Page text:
Insulin response is typically blunted in obese patients. If obesity is an issue, it should be addressed. A formal weight loss program using measured amounts of a prescription diet and regular weigh-ins is necessary for success. For general information about weight loss for pets visit:

If these steps do not reveal a relatively simple explanation for the poor insulin response,
then it is time to seek more complicated causes.
This generally means an additional hormone imbalance.



This condition is relatively common in the dog but less so in the cat. In short, this condition involves an excess in “cortisone”-type hormones either from over-production within the body or over-treatment with medication. Cortisone (more accurately referred to as “cortisol”) is secreted naturally in response to a fight or flight situation and prepares the body for exercise by mobilizing sugar stores. If sugar is mobilized into the blood stream in the absence of a fight or flight situation, diabetes mellitus can result. If the excess cortisone situation is resolved, it is possible that the diabetes will also resolve.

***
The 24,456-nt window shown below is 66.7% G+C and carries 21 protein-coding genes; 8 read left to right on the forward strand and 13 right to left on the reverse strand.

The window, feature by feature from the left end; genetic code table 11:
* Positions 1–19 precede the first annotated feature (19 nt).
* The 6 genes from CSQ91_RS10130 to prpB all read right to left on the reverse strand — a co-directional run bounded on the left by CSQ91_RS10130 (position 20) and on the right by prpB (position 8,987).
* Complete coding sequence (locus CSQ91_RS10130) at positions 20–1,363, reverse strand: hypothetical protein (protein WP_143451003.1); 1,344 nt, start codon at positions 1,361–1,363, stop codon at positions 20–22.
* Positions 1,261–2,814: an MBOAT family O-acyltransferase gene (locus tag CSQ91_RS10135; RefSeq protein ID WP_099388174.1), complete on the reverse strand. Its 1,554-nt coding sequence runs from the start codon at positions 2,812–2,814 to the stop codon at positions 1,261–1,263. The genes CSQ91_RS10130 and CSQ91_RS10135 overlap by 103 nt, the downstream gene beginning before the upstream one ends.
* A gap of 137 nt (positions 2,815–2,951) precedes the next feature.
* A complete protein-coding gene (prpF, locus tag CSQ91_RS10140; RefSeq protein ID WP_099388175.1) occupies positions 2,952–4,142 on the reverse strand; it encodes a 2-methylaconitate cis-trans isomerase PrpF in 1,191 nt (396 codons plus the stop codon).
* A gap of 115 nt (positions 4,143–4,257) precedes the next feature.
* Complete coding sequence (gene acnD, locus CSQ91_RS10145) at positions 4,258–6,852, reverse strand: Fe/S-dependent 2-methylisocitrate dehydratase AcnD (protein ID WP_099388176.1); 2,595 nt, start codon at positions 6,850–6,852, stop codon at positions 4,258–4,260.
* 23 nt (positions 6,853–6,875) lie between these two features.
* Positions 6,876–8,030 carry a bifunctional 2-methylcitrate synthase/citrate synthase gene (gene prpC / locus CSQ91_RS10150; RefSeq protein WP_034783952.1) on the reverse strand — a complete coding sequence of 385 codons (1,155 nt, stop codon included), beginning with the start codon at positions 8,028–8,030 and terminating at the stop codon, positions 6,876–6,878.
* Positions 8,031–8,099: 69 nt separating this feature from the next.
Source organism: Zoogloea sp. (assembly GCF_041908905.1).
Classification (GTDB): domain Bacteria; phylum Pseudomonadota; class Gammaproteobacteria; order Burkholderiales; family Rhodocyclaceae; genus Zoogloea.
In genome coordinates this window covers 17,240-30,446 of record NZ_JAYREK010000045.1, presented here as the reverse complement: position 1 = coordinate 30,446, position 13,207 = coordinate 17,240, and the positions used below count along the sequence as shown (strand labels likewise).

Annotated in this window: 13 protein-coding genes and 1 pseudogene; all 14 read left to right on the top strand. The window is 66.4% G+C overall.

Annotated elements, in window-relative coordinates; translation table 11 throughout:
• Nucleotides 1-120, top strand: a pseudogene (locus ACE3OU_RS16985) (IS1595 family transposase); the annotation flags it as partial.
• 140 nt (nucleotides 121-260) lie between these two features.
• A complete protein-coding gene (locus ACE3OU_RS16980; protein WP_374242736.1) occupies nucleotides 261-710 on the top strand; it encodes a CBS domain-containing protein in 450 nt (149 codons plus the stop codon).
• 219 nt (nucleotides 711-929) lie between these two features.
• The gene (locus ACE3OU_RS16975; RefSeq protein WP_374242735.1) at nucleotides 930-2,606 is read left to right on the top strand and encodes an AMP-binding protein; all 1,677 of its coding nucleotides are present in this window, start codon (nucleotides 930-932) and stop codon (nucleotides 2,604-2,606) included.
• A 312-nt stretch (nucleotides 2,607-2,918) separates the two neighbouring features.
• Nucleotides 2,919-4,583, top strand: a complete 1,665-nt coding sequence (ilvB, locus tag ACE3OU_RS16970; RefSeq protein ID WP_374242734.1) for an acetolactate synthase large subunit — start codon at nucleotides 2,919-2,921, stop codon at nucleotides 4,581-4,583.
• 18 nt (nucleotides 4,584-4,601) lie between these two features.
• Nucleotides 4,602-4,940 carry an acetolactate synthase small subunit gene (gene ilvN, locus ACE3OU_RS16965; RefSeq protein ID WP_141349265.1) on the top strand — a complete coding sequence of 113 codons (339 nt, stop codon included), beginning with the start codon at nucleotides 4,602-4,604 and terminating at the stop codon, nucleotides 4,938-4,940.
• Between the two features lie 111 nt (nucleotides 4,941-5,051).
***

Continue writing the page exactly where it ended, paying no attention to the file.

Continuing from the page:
About 10% of dogs with Cushing’s disease are also diabetic. About 80% of cats with Cushing’s disease are also diabetic. Testing for Cushing’s disease cannot proceed until some degree of diabetic control has been achieved and the patient is not ketoacidotic.

For more information on Cushing’s disease and its treatment please visit our Cushing’s Disease Information Center.



Thyroid hormone is another hormone that alters glucose metabolism. While hyperthyroidism is a common condition of older cats, less than 1% of hyperthyroid cats are also diabetic. Still, when a diabetic cat becomes hyperthyroid, control of the thyroid disease generally leads to better regulation of the diabetes.
For more information on Feline Hyperthyroidism please visit our Feline Hyperthyroidism Information Center.